• Sat. Dec 10th, 2022

At least four people are dead, dozens were rescued and several are unaccounted for after the tropical storm slammed the South.

Nov 13, 2020

Tropical Storm Eta, which was once a devastating hurricane, is dumping heavy rain on the Carolinas and Virginia. Homes and roads are flooded and bridges have buckled, at least four people are dead and while dozens have been rescued, several remained unaccounted for.
The fast rising waters killed at least three people at a campground in North Carolina’s Alexander County, and a boy died in a swollen creek in a different part of the state. More than two dozen were rescued from the Hiddenite campsite, but rescuers were still racing against the clock Thursday evening to try to find two people missing, including a one-year-old baby, both of whom were presumably swept away by flooding.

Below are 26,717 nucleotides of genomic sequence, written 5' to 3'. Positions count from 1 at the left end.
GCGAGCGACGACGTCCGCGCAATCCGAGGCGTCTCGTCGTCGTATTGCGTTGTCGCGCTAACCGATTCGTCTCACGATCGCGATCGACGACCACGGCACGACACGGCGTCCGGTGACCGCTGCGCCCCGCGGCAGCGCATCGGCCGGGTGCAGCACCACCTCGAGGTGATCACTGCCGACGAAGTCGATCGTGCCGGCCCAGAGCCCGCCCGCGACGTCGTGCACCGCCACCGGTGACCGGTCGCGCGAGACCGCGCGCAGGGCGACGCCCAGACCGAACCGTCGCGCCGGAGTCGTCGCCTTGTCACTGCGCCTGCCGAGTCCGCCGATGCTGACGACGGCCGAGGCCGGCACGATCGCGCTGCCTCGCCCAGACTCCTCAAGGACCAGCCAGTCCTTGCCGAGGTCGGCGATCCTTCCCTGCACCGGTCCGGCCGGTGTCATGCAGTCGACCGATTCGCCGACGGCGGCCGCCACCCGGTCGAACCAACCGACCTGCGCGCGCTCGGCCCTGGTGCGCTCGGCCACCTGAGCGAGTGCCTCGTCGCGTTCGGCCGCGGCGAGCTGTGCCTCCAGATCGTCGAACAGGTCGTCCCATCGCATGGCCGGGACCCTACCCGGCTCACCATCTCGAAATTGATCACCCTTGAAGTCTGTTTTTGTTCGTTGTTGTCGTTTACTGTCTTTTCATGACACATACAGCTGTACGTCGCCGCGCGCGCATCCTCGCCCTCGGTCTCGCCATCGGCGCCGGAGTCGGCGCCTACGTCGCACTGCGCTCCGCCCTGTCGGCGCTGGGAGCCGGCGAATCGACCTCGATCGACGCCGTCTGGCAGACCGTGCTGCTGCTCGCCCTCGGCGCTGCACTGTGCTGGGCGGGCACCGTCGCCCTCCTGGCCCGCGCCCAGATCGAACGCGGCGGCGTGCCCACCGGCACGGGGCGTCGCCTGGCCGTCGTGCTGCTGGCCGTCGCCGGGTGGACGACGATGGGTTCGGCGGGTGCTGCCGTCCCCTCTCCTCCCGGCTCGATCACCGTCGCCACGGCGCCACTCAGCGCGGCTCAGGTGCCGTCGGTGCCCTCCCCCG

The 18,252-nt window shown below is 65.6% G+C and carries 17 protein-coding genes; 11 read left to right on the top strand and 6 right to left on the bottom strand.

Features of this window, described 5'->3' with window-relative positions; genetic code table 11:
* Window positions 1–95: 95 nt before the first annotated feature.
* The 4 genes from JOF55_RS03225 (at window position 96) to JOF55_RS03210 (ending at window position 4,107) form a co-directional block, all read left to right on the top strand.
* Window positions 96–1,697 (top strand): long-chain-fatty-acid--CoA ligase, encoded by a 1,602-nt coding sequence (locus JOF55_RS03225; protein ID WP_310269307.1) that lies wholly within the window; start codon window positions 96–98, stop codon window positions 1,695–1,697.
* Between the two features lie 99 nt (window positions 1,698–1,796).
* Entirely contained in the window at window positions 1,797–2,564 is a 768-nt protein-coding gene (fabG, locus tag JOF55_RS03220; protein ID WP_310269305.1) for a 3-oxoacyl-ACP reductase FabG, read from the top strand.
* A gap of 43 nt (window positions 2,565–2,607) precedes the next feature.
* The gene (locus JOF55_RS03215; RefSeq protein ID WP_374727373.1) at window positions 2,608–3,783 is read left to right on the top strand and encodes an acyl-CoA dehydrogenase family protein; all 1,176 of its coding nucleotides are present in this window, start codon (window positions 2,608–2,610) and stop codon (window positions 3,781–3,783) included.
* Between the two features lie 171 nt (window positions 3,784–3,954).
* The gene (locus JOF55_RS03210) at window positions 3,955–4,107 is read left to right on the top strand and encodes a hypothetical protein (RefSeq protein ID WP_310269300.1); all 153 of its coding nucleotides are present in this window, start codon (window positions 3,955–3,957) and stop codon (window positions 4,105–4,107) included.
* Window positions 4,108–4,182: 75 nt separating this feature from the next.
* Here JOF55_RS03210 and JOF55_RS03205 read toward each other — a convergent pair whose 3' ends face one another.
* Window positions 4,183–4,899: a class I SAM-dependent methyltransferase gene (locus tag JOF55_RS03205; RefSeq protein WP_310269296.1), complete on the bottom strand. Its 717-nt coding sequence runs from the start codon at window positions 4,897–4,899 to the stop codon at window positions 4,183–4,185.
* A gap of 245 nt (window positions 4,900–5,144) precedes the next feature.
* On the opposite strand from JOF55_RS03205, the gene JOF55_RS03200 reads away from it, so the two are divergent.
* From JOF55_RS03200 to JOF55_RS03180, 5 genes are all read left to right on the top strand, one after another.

A boy, whose age was not confirmed, died in a flooded creek near his home in Rolesville, The News & Observer reported, citing police. Some parts of the Carolinas saw 3 to 7 inches of rainfall.
The heavy rain and flooding that engulfed the state washed out bridges littered with abandoned cars, causing mudslides and road accidents and leaving many families stranded. In one instance, a WJZY news reporter was live on camera when the bridge she was on started to collapse.
The water rose so fast that one North Carolina elementary school’s parking lot was completely submerged, destroying cars and forcing the evacuation of 143 people.
“Approximately 50 roadways across the county have been compromised with four bridges that have washed away,” said Doug Gillespie, the director of public services for Alexander County.
Eta battered Latin America and then Miami earlier this week, then hit the Tampa area overnight, where the storm washed boats ashore.
Although it was not the most powerful storm to hit the U.S. this year, Eta still had a broad impact across the South and was linked to at least one death in the Tampa Bay region.
With very little time to prepare or warning of the strength of the storm, families caught in Eta were left with an uncertain future.
“It blows your mind that there’s someone you love and they are lost in the water,” one North Carolina resident said.
The storm was expected to push back off the eastern seaboard late Thursday into Friday and dissipate.